Civil engineering alumna is 92 with no plans to retire from MoDOT
Editor’s note: This article is a compilation of an interview with Vanderbilt Engineering Communications and an NPR story by Kayla Drake, parts of which are republished with permission, that aired March 4, 2022, on St. Louis on the Air, KWMU St. Louis Public Radio.
The Missouri Department of Transportation took a chance on Shirley Norris 45 years ago and she has no plans to leave her job as a transportation project manager. That makes her the oldest full-time government employee in Missouri.
Currently, Norris, BS’51, is slated to manage 46 projects in Jefferson and Franklin counties between 2023 and 2027, totaling more than $190 million. Her goal is to continue working at least two more years. That way she can hit another milestone: spending half her life at MoDOT.
Norris says working 40 hours a week, and often more, suits her. “It ain’t broke,” she said on St. Louis on the Air. “So, I’m not trying to fix it. If I couldn’t work, I would be walking up one wall and down the other,” she said.
At this point in her 45-year career at MoDOT, she’s trained many of her bosses. When a technology issue arises, she sometimes mentions to the younger ones that she used a slide rule in college. “They don’t know what I’m talking about,” she said and laughed. She’s straightforward, passionate about her work, and fueled by “Cheetos, cookies and coffee.” She rarely arrives at work after 6:30 a.m.
“I’m hooked on Cheetos,” she said. “And [coworkers] bring me Cheetos, bless their hearts, on regular occasions.”
Norris takes her job seriously. If her health did start to fail, she would have no problem passing the baton and retiring. She said she’s instructed her bosses to be direct with her if she can no longer handle the work. “I’m paid with taxpayers’ money,” she said. “If I’m not producing, somebody needs to tell me so.”
From south St. Louis to Nashville
Originally from south St. Louis, Norris was one of the first female engineering students at Vanderbilt. Her dad, who managed a salvage yard, was intent on his only child getting the education he lacked. He paid her college tuition and became one of her biggest supporters.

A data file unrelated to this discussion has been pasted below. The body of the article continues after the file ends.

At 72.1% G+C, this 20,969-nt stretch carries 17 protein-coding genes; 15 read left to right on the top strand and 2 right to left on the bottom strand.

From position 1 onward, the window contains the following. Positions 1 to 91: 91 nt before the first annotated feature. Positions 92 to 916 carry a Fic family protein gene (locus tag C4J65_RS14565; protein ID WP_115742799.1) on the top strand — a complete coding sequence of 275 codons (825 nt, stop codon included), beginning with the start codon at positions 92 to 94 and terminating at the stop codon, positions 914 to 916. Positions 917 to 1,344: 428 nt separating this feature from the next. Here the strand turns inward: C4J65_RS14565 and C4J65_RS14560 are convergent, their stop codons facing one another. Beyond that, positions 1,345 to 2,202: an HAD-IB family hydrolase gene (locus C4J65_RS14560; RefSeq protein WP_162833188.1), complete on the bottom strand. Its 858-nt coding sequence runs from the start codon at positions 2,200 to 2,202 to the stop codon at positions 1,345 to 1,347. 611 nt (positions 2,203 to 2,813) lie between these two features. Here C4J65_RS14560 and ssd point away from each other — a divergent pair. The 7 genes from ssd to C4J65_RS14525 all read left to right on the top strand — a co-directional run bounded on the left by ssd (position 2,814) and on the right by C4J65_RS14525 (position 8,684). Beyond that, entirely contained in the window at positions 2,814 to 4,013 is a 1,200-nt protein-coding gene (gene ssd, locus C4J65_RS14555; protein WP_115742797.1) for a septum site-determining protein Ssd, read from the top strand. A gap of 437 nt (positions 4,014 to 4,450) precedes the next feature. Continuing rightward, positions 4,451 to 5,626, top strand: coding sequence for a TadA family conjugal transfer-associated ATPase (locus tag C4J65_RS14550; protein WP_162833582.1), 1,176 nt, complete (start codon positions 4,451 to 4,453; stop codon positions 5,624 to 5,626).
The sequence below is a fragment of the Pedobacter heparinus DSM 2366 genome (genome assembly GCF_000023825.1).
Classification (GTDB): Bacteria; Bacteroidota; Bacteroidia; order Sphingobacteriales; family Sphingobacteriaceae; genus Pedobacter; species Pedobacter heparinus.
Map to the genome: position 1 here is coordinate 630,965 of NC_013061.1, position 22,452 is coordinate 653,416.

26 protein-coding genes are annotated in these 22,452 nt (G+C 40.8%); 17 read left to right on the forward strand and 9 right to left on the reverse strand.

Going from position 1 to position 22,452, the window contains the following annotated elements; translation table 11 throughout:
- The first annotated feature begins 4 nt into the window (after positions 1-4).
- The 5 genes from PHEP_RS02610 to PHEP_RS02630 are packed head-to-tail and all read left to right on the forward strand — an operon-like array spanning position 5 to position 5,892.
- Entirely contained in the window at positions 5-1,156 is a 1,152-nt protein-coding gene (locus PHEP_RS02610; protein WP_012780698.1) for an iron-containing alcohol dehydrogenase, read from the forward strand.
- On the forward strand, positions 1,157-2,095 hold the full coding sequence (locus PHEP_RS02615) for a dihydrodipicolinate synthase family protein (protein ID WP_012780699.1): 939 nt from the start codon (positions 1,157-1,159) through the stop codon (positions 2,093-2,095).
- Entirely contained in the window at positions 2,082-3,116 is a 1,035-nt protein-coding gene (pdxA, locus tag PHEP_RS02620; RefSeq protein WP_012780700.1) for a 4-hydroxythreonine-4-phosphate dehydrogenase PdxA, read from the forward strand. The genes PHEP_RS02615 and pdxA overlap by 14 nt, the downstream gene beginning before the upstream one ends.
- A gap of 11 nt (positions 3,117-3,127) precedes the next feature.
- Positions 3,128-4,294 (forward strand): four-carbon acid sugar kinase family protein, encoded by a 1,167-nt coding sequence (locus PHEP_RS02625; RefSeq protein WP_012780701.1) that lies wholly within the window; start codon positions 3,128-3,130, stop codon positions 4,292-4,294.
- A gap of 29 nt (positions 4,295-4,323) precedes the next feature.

“My father was very successful, and he was passionate about his own work,” Norris said. He traveled the South buying scrap iron and had a branch office in Nashville. Norris and her mother often traveled with him in the summer. Liking math and science and ignoring the advice of her high school teachers to reconsider a major in engineering, she applied to the Missouri School of Mines and Metallurgy in Rolla, now the Missouri University of Science and Technology, Northwestern, and Vanderbilt.
“A Nashville family my father knew through his business had a daughter my age. She took me on a tour of Vanderbilt’s campus, and I fell in love with it.” Norris said she can’t be certain but she thinks some support from Dean of Women Nora Chaffin may have assured her Vanderbilt offer.
Norris entered Vanderbilt in 1947, one of three female students in engineering. One left before graduating; one earned a degree in chemical engineering, and Shirley left Vanderbilt in 1951 with a degree in civil engineering.
At Vanderbilt, she joined AOPi sorority and lived in its house on West End Avenue with 14 girls and a housemother. “My room was the sunporch with an exterior staircase. When I worked on team projects, male students could visit my room to study and work as a group, but I had to keep all doors open.”
She made friends easily. It was a time when engineering was full of men entering or returning to school after WWII. “Those men were older, most were married, and I had so many protectors. If I got some dirty looks from anyone, it usually didn’t happen again.”
The School of Engineering’s tradition of students’ working collaboratively to learn and develop as they share ideas and experiences has served Norris well. “All our work was teamwork. That training was invaluable when I entered the job market. I believe I got a quality education at Vanderbilt,” she said.
But it was 30 years before Norris became a full-time engineer.
After graduation, she married Nashville native Walter Lovell, who had returned to Nashville after serving in the Navy. They met when Walter entered Vanderbilt to work on a master’s degree in chemical engineering. At first, Shirley was a stay-at-home mom and learned how to ride horses from ranchers while living in Colorado, where they had moved for Walter’s job at Union Carbide.
When Walter Lovell was killed by a drunk driver in the 1970s, Shirley suddenly became a single mother to Cheryl and young Walter. For a while she was fine financially, which she credits to her husband’s many insurance policies. She remarried and had her daughter Betty.
Walter left for college at Rolla and graduated with a degree in civil engineering in 1976. Cheryl graduated from Vanderbilt with a degree in civil engineering in 1978. Betty is a physician’s assistant. “She was around too many engineers,” Norris said and chuckles. “And, she loves her job.”
After her kids left for college, she wanted to work—and needed the money. After some private firms rejected her résumé because it had been too long since she’d left school, she said MoDOT took a chance and hired her.
“I’ve never forgotten that,” she said. “I’ve always been grateful to them. They gave me a chance. They were patient with me. And, I discovered I had a passion for doing the job.”
Every day Norris wears a starfish pin to work. It’s from a story that reminds her that a difference was made in her life, and she can make a difference in someone else’s life—one beached and then released starfish at a time.
“If you don’t see this pin on me,” she said, “I’ve forgotten it. But I keep one at the office just in case.”
Contact: Brenda Ellis, 615 343-6314